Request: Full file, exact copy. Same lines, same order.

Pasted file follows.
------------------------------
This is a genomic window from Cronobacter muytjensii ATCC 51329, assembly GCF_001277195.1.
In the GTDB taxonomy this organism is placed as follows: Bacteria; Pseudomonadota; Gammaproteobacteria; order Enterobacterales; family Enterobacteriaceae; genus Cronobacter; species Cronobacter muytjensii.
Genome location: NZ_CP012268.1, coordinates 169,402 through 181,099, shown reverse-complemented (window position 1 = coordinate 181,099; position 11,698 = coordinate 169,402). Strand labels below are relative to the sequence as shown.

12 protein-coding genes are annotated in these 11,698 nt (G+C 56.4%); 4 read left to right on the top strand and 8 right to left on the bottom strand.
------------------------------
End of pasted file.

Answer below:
This is a genomic window from Cronobacter muytjensii ATCC 51329, assembly GCF_001277195.1.
In the GTDB taxonomy this organism is placed as follows: Bacteria; Pseudomonadota; Gammaproteobacteria; order Enterobacterales; family Enterobacteriaceae; genus Cronobacter; species Cronobacter muytjensii.
Genome location: NZ_CP012268.1, coordinates 169,402 through 181,099, shown reverse-complemented (window position 1 = coordinate 181,099; position 11,698 = coordinate 169,402). Strand labels below are relative to the sequence as shown.

12 protein-coding genes are annotated in these 11,698 nt (G+C 56.4%); 4 read left to right on the top strand and 8 right to left on the bottom strand.